Progressive payment reduction with size of claim
An absolute limit on the size of direct payments.
Payments only made where production takes place.
A sum of money reserved to ensure parties are not disadvantaged as a result of a change in circumstances such as purchase or sale of a farm or to encourage activity such as more Young Farmers.
A farmer who starts their agricultural activity in their own right and did not have control (directly or indirectly) of a farming business in the previous five years.
A farmer setting up for the first time an agricultural holding as head of the holding and who is under 40. In the first application year the Young Farmer must be set up within the previous five years.
The core payment under the current reform and in general will be received together with the Greening Payment.
The shorthand expression for practices beneficial for the climate and the environment. The core greening measures are the maintenance of permanent grassland, crop diversification and ecological focus area.
The proportion of the payment that will be received for delivery of “greening”. It will be available to those who do not qualify for the Basic Payment element. It is intended to be mandatory but for the first two years, at least, the penalty appears no greater than the loss of the payment itself.
A scheme that may be imposed by a member state that delivers the elements of “greening” but bundled together into an assurance scheme.
Common Market Organisation (CMO)
Management of product support such as intervention, control of imports and exports and EU tariffs.
Regulations describing the management of the schemes, including the penalties for non-compliance.
Secondary legislation that provides more detail on the implementation of the policy.
Health Check reform
The 2008 tweak to the CAP.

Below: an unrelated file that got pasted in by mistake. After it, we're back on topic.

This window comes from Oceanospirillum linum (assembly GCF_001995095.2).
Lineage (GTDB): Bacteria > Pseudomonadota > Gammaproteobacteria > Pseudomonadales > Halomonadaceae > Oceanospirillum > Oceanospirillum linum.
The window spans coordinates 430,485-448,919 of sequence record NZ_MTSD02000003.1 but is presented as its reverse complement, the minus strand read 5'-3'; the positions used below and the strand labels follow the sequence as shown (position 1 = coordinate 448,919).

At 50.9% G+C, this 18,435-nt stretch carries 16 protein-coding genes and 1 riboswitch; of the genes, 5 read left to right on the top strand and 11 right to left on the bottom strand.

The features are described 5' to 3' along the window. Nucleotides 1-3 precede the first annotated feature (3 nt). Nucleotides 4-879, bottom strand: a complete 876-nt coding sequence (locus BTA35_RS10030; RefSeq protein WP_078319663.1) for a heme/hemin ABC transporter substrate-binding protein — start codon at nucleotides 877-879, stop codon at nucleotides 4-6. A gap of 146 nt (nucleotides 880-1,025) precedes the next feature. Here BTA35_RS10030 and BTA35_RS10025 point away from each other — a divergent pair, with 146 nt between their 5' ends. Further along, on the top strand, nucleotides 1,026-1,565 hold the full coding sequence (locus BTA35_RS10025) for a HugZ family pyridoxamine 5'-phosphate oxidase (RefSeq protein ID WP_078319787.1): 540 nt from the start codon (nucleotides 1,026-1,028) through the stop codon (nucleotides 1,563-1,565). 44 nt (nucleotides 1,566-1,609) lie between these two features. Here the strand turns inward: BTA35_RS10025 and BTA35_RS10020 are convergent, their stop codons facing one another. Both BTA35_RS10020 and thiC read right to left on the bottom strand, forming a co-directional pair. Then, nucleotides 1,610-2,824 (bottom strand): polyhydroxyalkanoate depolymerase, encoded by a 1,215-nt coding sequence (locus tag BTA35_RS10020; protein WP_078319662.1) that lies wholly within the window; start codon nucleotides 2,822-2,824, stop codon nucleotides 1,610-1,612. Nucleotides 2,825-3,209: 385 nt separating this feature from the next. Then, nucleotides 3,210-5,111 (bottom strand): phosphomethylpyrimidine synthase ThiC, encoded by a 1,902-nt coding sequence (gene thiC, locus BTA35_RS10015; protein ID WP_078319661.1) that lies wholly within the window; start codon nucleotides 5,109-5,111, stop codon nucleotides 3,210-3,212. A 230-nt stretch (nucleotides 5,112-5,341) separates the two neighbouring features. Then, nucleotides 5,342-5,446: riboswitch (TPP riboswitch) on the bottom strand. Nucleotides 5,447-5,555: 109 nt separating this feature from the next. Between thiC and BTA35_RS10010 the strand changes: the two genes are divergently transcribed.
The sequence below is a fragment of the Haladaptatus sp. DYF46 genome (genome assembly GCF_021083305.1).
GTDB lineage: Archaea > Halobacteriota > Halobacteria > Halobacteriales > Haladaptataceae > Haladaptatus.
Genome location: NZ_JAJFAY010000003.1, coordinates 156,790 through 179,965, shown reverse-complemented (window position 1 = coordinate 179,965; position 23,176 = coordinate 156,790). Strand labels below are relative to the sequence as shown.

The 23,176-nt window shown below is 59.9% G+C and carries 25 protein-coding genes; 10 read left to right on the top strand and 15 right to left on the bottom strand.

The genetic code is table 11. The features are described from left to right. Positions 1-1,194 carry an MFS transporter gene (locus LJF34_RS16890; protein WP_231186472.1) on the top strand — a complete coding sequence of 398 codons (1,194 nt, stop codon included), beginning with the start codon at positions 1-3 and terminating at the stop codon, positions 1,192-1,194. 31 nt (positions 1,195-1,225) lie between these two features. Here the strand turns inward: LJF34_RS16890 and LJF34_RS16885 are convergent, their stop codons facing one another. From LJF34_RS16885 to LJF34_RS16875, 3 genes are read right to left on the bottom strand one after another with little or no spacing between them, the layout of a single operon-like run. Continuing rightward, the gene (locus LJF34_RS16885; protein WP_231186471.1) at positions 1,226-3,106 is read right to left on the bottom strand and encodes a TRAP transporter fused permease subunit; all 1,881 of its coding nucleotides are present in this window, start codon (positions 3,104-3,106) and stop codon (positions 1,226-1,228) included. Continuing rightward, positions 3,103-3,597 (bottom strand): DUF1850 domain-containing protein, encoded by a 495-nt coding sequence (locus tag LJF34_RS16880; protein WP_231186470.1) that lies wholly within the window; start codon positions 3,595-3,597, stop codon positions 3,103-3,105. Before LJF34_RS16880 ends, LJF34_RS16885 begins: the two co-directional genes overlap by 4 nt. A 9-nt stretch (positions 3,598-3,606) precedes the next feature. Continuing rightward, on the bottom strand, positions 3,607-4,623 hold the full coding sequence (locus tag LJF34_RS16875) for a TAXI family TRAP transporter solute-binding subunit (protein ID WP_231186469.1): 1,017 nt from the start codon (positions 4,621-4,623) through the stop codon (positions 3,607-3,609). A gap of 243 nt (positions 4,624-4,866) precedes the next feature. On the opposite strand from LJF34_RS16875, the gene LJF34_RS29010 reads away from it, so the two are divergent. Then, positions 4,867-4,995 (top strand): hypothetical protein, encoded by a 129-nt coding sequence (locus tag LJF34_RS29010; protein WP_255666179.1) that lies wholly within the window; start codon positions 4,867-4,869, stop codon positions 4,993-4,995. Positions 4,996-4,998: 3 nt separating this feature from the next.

Mid-term review (or reform)
The 2005 reform. It was originally intended to be a minor CAP reform but ended up as one of the biggest policy changes we have seen, introducing the possibility of full decoupling and the Single Payment Scheme.
The 2000 CAP reform.
Rural Development policies
Rural Development Programme
A range of measures that are funded from Pillar 2 that are not directly linked to production but can involve training, research, diversification and adding value to primary products. In the UK it has largely been used for funding environmental stewardship. It is covered by a specific regulation.
ELS: Entry Level Stewardship
Basic environmental scheme in England where options have to be installed to receive a payment. The entire farm is considered to be in the scheme and not just those areas where specific environmental management takes place. In future it is likely that a single claimant will have to be responsible for the Environmental Scheme and subsidy application. The scheme is now closed to new entrants.
HLS: Higher Level Stewardship
A more demanding option-based environmental scheme. Generally closed although those leaving the classic schemes (CSSs, ESAs) may still be eligible.
New Environmental Land Management Scheme. The new replacement environmental scheme for the ELS and HLS.
Classic (environmental) Schemes
The older environmental schemes such as The Countryside Stewardship Scheme and Environmentally Sensitive Area schemes.